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Contacts: Rhonda Zurn, College of Science and Engineering, email@example.com, (612) 626-7959
MINNEAPOLIS/ST. PAUL (06/14/2013) – University of Minnesota College of Science and Engineering Professor Timothy P. Lodge has been named a Regents Professor by the University of Minnesota Board of Regents. This designation is the highest level of recognition given to faculty members at the University of Minnesota. Formal recognition by the Board of Regents is scheduled for September.
Lodge is a professor in the Department of Chemistry and the Department of Chemical Engineering and Materials Science. He is a renowned polymer scientist, whose scholarly reputation is far-reaching and international. He has served the University of Minnesota with distinction for three decades with an outstanding record of research, teaching, and service.
“Tim is well-deserving of this high honor, which recognizes his extraordinary contributions to science, education, and service to the larger community. His record of accomplishment is simply amazing,” said William B. Tolman, chair of the Department of Chemistry.
Lodge is one of the most productive, innovative, and influential polymer scientists in the world, focusing his research on the structure and dynamics of polymeric systems. He has published more than 300 papers on his innovative and groundbreaking research. Lodge has developed a laboratory at the University of Minnesota containing a powerful and innovative array of experimental tools, which is truly second to none in scope and which has allowed him to be one of the most productive and influential polymer scientists in the world. Potential applications of his work include improved delivery of medicines within the body, solution viscosity modification, and nanostructure templating.
A sought-after teacher and adviser, Lodge is an outstanding classroom instructor who created the popular Polymer Physical Chemistry course. Lodge has advised and trained more than 100 students and post-doctoral associates who are heavily recruited by industry or who have attained faculty positions at prestigious institutions.
Lodge's service to science does not end in the classroom or laboratory. He has served in many leadership roles for the Department of Chemistry and the College of Science and Engineering, including serving as director of Materials Research and Science Engineering Center (MRSEC) and leading one of its interdisciplinary research groups focused on polymer research, and coordinating the microstructures polymers group for the universities Industrial Partnership for Research in Interfacial and Materials Engineering (IPRIME). As editor-in-chief of Macromolecules, he oversees the processing of 3,000 manuscripts annually, and coordinates the efforts of 13 associate editors. He also launched a new journal, ACS (American Chemical Society) Macro Letters. He has chaired and organized many meetings and national conferences, and has served as a leader on the executive committee for the American Physical Society Polymer Division.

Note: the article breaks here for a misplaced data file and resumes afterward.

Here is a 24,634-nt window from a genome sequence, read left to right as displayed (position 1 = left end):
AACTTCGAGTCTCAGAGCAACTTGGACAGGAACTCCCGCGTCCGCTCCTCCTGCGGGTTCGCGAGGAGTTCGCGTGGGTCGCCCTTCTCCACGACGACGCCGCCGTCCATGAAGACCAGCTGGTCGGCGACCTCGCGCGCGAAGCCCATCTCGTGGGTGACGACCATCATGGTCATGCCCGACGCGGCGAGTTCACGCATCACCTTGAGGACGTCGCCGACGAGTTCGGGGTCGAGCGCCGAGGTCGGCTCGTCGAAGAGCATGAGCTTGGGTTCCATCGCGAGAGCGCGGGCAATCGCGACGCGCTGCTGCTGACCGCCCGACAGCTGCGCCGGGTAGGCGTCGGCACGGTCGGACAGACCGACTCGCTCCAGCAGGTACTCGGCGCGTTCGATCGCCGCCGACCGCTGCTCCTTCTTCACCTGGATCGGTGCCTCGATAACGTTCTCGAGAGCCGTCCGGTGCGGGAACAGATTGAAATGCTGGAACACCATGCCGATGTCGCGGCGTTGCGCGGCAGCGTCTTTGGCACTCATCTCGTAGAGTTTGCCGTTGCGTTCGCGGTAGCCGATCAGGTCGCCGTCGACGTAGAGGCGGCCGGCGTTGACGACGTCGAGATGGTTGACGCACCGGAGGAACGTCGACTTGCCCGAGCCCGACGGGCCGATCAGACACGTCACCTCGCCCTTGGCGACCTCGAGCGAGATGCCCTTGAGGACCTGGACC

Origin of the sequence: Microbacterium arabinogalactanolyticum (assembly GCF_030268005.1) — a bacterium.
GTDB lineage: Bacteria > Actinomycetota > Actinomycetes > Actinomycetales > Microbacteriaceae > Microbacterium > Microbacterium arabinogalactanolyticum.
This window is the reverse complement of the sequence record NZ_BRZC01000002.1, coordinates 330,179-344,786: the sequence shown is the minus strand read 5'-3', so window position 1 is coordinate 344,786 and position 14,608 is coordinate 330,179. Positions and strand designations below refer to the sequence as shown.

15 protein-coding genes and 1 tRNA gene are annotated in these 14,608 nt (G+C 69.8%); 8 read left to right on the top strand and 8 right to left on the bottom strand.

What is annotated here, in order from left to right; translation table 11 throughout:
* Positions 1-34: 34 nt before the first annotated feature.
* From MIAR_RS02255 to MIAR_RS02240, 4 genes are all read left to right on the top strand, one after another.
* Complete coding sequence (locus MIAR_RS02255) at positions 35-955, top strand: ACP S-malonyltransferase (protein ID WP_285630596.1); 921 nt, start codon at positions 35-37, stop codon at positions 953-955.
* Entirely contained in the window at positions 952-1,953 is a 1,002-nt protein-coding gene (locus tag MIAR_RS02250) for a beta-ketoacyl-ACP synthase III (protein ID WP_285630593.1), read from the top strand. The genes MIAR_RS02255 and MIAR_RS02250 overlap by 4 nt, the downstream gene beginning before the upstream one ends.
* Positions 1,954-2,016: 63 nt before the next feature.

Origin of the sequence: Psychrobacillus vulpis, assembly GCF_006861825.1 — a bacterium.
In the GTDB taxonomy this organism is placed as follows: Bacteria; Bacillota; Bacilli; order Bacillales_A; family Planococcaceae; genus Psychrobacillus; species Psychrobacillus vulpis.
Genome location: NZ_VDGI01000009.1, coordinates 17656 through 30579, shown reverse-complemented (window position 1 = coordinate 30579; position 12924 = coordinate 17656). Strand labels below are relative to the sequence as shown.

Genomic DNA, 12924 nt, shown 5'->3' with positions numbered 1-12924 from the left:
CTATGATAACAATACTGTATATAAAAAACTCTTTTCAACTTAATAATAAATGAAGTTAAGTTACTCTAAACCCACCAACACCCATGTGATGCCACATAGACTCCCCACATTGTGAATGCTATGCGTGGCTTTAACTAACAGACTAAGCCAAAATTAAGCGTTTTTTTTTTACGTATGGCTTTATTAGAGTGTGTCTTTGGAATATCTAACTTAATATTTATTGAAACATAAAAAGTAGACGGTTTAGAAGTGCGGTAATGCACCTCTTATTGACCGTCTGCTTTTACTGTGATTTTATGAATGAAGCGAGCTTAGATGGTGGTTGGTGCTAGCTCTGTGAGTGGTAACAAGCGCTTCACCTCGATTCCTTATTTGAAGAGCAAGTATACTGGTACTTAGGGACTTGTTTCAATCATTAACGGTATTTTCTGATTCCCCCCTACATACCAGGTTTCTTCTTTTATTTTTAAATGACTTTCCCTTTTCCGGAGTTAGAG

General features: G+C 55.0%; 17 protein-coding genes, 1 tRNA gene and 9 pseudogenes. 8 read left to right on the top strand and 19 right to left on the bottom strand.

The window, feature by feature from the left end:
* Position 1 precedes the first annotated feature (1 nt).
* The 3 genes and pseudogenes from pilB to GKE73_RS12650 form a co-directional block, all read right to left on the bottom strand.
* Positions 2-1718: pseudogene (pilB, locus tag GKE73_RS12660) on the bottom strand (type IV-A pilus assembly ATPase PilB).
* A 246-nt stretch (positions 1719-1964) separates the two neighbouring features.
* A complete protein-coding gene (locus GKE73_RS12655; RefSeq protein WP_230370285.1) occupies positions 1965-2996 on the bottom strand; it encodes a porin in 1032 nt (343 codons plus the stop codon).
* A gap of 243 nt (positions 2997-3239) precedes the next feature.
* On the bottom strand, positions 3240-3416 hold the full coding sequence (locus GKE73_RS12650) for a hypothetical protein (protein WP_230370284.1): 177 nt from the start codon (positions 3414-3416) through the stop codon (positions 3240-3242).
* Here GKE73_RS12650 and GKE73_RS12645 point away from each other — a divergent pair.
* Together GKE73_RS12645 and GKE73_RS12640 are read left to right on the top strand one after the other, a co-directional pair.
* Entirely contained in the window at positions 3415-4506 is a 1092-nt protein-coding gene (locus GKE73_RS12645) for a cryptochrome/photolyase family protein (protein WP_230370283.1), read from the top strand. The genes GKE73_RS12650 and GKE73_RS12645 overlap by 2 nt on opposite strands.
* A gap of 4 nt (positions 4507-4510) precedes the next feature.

He has received many accolades for his research and teaching, including some of the top honors at the University of Minnesota such as the Postbaccalaureate, Graduate, and Professional Education Award (2012), CSE Distinguished Professorship (2004), and Distinguished McKnight University Professorship (2001). His contributions have also been recognized by external awards and invited lectureships, including the Minnesota Award-American Chemical Society Minnesota Section (2012), Turner Alfrey Visiting Professorship (2011), and International Scientist Award from the Society of Polymer Science Japan (2009). Lodge was recognized as a Fellow of the American Chemical Society (2010) and the Association for the Advancement of Science (2009). He has been awarded two of the most prestigious international awards in the demanding fields of both polymer physics and polymer chemistry—the American Physical Society Polymer Physics Prize (2004) and the American Chemical Society Award in Polymer Chemistry (2009). Few scientists in the world have claimed both of these prizes.
Lodge earned his bachelor's degree in applied mathematics from Harvard, and his doctorate in chemistry from the University of Wisconsin-Madison. He was a National Research Council post-doctoral research associate at the National Bureau of Standards, and joined the Department of Chemistry at the University of Minnesota in 1982. He also joined the Department of Chemical Engineering and Materials Science (CEMS) in 1995, and became director of the Materials Research Science and Engineering Center (MRSEC) in 2005.
Lodge is the third current Regents Professor in the Department of Chemistry, joining honorees Lawrence Que Jr., and Donald Truhlar, and also the third current Regents Professor in the Department of Chemical Engineering and Materials Science along with Frank Bates and Lanny Schmidt.
The Regents Professor position was established in 1965 by the Board of Regents to recognize the national and international prominence of faculty members. It serves as the highest recognition for faculty who have made unique contributions to the quality of the University of Minnesota through exceptional accomplishments in teaching, research and scholarship or creative work, and contributions to the public good.